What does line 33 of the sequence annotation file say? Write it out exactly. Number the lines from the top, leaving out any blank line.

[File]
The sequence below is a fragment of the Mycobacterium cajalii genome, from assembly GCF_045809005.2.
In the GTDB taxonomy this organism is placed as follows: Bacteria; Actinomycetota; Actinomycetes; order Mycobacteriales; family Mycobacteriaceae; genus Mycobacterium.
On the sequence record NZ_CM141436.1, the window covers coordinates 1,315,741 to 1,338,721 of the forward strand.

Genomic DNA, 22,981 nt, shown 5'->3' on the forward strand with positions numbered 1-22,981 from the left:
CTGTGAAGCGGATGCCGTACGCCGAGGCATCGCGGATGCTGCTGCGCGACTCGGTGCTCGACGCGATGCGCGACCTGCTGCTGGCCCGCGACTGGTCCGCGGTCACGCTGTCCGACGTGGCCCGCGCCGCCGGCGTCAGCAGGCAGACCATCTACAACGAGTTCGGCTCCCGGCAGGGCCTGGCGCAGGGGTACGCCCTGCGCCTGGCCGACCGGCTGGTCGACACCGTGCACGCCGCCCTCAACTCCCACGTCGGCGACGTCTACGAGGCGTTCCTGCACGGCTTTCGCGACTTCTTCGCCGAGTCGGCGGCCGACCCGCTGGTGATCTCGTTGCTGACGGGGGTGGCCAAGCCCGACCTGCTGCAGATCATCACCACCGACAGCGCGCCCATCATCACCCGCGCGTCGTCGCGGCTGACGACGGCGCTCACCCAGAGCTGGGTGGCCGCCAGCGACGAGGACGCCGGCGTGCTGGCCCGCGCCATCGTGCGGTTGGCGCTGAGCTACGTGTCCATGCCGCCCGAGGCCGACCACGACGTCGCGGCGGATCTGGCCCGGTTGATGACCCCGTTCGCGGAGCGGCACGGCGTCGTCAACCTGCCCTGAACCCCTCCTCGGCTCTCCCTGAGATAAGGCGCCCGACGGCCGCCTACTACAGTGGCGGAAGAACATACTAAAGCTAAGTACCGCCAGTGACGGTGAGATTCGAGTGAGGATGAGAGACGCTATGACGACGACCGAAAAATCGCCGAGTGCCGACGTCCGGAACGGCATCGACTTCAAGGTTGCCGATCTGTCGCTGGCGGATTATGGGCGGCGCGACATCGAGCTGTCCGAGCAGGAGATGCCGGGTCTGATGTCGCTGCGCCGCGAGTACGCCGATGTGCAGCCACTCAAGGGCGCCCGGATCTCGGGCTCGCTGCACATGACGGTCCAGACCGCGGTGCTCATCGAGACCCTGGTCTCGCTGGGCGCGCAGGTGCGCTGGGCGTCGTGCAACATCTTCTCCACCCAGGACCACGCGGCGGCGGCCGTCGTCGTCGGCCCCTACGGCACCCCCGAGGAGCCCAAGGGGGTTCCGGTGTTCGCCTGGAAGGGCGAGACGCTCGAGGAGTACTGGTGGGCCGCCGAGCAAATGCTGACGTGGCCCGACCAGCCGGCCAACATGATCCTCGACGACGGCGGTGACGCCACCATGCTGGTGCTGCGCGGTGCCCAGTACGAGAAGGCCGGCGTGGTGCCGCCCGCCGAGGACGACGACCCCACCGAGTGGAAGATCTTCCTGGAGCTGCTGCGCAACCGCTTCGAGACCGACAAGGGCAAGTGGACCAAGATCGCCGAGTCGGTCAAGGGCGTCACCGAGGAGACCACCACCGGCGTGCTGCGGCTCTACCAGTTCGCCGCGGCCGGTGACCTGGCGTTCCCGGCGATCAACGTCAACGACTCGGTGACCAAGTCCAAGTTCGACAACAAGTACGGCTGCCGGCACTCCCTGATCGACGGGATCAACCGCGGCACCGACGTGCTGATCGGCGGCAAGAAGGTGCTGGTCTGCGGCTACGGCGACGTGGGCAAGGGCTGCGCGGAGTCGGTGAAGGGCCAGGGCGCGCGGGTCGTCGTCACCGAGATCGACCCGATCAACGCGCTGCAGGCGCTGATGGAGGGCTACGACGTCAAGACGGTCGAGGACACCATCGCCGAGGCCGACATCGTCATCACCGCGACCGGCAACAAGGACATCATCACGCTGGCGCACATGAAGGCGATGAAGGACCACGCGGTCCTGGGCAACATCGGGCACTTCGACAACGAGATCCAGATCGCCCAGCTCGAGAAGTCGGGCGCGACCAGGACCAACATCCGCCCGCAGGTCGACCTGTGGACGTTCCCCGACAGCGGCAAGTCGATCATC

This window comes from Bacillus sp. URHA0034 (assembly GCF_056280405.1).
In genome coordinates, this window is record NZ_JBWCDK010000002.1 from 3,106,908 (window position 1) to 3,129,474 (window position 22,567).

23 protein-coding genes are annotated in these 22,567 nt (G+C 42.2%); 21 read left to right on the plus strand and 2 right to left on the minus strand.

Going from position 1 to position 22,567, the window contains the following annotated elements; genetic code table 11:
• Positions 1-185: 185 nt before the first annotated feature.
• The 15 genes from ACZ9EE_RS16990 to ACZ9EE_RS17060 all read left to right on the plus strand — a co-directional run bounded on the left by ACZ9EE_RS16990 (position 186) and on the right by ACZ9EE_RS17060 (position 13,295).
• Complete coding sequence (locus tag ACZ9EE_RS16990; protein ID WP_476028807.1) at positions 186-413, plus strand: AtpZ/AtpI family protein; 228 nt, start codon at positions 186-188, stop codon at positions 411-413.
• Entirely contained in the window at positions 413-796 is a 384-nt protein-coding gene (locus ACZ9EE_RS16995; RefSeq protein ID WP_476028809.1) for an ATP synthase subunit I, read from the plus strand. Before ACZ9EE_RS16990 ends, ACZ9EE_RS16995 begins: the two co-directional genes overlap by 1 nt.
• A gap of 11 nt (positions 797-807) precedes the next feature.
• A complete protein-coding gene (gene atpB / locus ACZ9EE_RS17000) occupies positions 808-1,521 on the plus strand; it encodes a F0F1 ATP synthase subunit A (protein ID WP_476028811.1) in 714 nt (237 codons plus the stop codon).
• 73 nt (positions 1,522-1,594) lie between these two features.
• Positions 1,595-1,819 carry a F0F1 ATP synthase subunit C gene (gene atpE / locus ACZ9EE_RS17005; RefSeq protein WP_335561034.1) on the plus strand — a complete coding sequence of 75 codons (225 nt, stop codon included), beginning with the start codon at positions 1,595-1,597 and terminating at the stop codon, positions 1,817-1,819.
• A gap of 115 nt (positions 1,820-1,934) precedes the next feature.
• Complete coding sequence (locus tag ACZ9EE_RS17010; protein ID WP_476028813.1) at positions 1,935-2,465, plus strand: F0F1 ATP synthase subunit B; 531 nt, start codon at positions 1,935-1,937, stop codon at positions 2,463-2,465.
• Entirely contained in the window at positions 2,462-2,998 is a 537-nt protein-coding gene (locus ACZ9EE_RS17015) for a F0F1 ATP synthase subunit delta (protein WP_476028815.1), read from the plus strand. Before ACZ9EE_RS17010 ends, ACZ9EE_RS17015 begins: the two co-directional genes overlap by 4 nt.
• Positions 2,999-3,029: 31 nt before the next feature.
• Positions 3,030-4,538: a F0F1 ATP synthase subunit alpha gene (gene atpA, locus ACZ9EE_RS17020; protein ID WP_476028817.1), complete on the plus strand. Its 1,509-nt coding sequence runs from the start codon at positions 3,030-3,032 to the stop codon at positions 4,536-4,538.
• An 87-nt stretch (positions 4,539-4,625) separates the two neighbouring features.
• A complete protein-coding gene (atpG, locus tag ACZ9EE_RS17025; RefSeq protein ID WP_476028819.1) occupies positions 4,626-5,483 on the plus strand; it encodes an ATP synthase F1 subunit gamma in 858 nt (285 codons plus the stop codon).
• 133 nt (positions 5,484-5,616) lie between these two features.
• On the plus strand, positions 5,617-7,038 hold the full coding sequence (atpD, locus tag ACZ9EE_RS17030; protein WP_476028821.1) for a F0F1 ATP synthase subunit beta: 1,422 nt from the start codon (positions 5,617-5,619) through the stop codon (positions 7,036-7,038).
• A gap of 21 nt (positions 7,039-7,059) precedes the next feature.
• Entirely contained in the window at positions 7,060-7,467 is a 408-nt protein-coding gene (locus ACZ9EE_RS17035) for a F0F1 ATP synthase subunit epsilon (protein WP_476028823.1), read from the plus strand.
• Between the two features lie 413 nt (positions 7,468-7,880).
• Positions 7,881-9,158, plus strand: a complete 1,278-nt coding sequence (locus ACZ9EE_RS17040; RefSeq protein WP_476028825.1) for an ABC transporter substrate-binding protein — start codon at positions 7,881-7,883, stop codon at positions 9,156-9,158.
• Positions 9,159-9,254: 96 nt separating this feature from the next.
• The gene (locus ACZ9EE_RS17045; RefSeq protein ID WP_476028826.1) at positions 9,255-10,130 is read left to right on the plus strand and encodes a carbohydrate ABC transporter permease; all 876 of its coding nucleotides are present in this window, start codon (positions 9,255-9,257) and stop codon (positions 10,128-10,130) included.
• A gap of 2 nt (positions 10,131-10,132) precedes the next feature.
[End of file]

• A gap of 2 nt (positions 10,131-10,132) precedes the next feature.